The Nest Protect Smoke & Carbon Monoxide Alarm is a reasonably priced smart detector with ample functionality. The 2nd generation Nest Protect comes in both battery and hardwired models, and instead of traditional photoelectric or ionization technology, this alarm uses a split-spectrum sensor to monitor for both smoldering and fast-burning fires. In addition to sending you push notifications when it senses smoke or carbon monoxide, it offers voice alerts, a night light option, low-battery alerts, and a monthly self-test feature. It takes about five minutes to set up the Nest Protect, and the process is impressively thorough, asking you for the detector location, as well as your self-testing and night light preferences. The Nest app is intuitive and easy to use on both iPhones and Androids--not surprising given that Nest is a leader in the smart home space.
FLAGSTAFF, ARIZONA – Among the hundreds of firefighters, aircraft and engines dispatched to fight a recent wildfire in northern Arizona were two women whose focus wasn't on flames. Because of the health hazards from wildfires spewing smoke into the atmosphere, Congress earlier this year said all top-tier federal teams battling wildland blazes should have at least one specialist assigned to monitor smoke. The smoke itself can be more problematic than the flames that produce it. Smoke that poured into Seeley Lake, Montana, from a nearby wildfire in 2017 got so bad that health officials warned residents to leave or find somewhere else to sleep at night when smoke is at its worst. Other places have opened respite centers or set up air filtration systems in buildings to give people a place to go when it's too smoky.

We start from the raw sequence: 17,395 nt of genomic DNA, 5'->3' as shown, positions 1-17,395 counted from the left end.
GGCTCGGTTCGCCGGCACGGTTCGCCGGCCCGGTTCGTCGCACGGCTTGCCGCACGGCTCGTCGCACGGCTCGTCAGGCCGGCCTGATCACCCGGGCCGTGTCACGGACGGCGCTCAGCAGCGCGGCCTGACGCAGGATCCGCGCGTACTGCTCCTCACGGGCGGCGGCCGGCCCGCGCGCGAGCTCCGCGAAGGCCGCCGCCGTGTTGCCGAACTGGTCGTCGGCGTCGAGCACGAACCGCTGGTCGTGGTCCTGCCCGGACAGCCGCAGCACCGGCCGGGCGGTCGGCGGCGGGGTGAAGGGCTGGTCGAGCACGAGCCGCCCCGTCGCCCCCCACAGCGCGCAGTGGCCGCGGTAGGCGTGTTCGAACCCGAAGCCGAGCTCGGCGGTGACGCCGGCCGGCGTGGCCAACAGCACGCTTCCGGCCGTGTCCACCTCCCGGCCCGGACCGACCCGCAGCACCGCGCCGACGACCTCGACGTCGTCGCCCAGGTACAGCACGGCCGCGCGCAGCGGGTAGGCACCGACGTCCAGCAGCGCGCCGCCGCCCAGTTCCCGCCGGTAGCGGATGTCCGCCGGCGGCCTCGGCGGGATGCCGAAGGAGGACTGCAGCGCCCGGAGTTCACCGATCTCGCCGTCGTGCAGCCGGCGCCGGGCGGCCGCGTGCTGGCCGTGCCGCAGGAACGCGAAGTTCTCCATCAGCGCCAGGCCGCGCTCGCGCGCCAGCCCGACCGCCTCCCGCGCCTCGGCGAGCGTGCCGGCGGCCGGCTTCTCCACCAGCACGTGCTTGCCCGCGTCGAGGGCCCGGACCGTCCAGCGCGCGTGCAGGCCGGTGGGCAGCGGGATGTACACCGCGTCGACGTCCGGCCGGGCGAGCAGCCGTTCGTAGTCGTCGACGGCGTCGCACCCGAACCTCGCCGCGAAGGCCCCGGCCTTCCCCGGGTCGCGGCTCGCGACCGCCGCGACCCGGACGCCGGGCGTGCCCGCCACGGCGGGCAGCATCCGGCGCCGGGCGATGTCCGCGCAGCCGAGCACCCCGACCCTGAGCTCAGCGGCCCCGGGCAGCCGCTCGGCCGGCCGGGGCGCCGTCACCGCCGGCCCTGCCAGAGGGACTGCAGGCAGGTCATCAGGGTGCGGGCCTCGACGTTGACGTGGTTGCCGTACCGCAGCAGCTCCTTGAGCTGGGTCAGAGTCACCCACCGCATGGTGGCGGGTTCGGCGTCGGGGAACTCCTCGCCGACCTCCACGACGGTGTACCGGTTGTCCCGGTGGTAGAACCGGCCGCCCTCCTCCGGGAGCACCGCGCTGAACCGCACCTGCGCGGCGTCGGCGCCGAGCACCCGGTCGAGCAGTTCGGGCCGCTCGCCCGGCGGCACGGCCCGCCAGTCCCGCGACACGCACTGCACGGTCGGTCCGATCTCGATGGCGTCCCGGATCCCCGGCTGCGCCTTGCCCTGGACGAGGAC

A massive smoke plume rises above the the Woolsey Fire in Malibu, California.David McNew/Getty Images This story was originally published by Atlas Obscura and appears here as part of the Climate Desk collaboration. America's coasts sit 3,000 miles apart, and are separated by differences both geological and philosophical. But they sit under the same sky--and when disaster strikes on one edge, the air sometimes carries it to the other. In the parched spring of 1935, dust blew eastward. New York newspapers wrote that Cleveland, Ohio, had been "darkened by a silt cloud" that dampened visibility.
Second-hand smoke could affect a woman's baby before she has even conceived, a shocking new study reveals. Decades of evidence have shown pregnant women who smoke or inhale second-hand smoke are more likely to deliver children with brain impairment that affects learning and behavior. But new research by Duke University has shown this risk was identical in lab rats exposed to tobacco before conceiving. The startling findings are an industry first, and will likely put pressure on health officials to ramp up the already-stringent public health policies on smoking. And the researchers warn nicotine chemicals in e-cigarettes could be just as dangerous.